Boris Johnson called to revive hopes for mega dry dock for Royal Navy aircraft carriers in Portsmouth

BORIS Johnson is facing ‘urgent’ calls to revive a bid to build a mega dry dock capable of housing Britain’s two new aircraft carriers in Portsmouth.

Friday, 31st January 2020, 4:30 pm
Updated Friday, 31st January 2020, 6:52 pm

Excited city leaders previously claimed the project could create up to 100 jobs and bring £1bn to Portsmouth over the next decade.

However, talk of the overhaul has stagnated, with the Ministry of Defence saying it has ‘no current plans’ for a dry dock for the carriers.

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Pictured: HMS Queen Elizabeth as she passes HMS Prince of Wales in Portsmouth dockyard last year. Picture: Habibur Rahman

Now Labour’s shadow defence procurement minister, Stephen Morgan, has demanded the prime minister steps in.

In a letter to the PM – seen by The News – the Portsmouth South MP asked for an ‘urgent reply’ and said: ‘I am today writing to reiterate the reasons for building a dry dock facility in Portsmouth and kindly request that an urgent response is drafted to my request.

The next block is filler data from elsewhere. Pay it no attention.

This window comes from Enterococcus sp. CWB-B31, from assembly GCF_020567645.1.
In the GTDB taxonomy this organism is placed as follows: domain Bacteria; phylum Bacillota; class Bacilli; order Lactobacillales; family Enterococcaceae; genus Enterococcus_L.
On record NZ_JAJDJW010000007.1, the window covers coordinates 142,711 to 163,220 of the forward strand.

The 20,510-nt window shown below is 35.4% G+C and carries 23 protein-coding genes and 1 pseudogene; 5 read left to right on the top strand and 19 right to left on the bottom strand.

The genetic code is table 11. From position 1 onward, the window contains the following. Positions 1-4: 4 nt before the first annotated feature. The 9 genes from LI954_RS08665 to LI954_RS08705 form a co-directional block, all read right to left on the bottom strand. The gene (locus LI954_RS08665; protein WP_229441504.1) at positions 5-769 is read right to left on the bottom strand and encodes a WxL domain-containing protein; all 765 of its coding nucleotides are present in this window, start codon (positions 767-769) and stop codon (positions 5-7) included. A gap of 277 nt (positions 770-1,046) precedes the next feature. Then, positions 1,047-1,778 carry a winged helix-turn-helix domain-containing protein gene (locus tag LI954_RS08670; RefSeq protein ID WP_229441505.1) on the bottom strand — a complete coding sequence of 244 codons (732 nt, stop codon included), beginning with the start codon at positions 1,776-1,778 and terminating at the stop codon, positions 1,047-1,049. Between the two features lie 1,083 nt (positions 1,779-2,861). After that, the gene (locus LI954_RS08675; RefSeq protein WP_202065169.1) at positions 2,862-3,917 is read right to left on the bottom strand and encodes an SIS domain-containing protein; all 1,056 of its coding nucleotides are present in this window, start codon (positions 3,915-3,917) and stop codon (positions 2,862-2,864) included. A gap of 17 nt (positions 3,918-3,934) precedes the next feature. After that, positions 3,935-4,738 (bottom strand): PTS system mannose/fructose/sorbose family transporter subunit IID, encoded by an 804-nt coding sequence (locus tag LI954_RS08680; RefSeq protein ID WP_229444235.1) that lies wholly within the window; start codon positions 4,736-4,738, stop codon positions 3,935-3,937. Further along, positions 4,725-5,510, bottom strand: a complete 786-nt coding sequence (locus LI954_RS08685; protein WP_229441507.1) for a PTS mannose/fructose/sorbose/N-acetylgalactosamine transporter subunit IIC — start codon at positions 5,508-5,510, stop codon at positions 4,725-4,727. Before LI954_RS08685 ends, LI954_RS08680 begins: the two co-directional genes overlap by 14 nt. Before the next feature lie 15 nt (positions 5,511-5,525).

‘Locating a dry dock facility in Portsmouth makes strategic sense due to the Queen Elizabeth-class carriers being located there, and the city already being established as the heart and home of the Royal Navy.

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‘The economic benefits it would bring to the city have the potential to be transformative and would give a much-needed fiscal boost to Portsmouth.’

Under proposals considered last year, Portsmouth Naval Base’s Number 2 Basin could have been converted into a new super dry dock.

Speaking at the time, a spokeswoman for the Royal Navy confirmed they were looking at a dry dock proposal but said it was ‘far too early to have any indication of the results’.

But last night a navy spokeswoman said: ‘The Ministry of Defence has no current plans to construct a dry-dock facility for the Queen Elizabeth-class aircraft carriers.

‘Plans for a long-term in-service support solution for the Queen Elizabeth-class aircraft carriers are under consideration as part of the common support model for complex warships.’

The MoD added routine repair and refitting of the two £3.1bn supercarriers, that didn’t require a dry dock, would still take place at Portsmouth Naval Base.